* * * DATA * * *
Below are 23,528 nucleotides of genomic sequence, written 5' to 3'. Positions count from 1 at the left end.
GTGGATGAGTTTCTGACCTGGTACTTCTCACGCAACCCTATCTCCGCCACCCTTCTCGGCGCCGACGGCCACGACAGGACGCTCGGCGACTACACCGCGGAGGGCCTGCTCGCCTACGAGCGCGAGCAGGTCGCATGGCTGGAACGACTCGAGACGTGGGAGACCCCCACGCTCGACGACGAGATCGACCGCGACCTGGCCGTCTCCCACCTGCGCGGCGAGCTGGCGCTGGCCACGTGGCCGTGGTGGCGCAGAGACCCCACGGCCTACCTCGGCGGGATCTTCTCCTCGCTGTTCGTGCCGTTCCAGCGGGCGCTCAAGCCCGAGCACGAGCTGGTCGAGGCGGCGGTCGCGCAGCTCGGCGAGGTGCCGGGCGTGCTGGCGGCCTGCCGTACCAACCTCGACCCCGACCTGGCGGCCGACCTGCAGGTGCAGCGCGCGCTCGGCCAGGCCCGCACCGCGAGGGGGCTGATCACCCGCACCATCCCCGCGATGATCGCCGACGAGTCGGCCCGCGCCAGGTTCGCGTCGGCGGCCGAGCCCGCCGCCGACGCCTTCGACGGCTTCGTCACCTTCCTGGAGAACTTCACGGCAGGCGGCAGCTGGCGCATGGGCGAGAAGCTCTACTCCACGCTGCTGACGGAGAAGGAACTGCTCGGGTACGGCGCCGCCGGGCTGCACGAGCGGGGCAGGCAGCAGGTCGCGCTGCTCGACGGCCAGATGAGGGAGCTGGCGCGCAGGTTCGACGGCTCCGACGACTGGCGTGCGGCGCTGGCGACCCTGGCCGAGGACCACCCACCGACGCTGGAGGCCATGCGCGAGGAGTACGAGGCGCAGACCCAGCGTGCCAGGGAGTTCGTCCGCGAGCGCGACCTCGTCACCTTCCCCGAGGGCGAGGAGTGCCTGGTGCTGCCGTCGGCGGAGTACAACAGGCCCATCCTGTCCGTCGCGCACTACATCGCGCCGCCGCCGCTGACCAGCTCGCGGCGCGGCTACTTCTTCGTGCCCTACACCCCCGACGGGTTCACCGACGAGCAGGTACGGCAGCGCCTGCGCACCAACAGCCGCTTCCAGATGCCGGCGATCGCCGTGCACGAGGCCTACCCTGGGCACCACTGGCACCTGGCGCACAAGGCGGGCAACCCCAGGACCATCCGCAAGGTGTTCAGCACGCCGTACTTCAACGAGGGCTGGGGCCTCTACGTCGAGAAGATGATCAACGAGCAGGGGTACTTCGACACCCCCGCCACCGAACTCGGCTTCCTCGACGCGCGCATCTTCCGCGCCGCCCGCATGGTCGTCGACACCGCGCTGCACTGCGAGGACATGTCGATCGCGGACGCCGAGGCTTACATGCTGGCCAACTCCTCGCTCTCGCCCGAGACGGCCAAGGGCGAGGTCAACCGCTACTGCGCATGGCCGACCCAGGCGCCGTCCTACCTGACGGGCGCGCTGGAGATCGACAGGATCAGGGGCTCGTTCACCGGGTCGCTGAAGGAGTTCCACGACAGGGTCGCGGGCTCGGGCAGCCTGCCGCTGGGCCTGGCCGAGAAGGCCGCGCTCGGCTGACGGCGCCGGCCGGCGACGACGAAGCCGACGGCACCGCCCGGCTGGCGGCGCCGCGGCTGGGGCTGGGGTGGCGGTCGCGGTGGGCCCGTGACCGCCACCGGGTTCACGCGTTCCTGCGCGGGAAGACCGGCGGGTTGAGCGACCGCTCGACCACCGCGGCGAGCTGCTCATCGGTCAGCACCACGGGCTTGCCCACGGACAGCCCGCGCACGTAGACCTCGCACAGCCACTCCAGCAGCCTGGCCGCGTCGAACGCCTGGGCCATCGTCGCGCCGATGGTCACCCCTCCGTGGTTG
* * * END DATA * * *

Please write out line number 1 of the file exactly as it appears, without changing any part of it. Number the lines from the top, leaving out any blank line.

Below are 23,528 nucleotides of genomic sequence, written 5' to 3'. Positions count from 1 at the left end.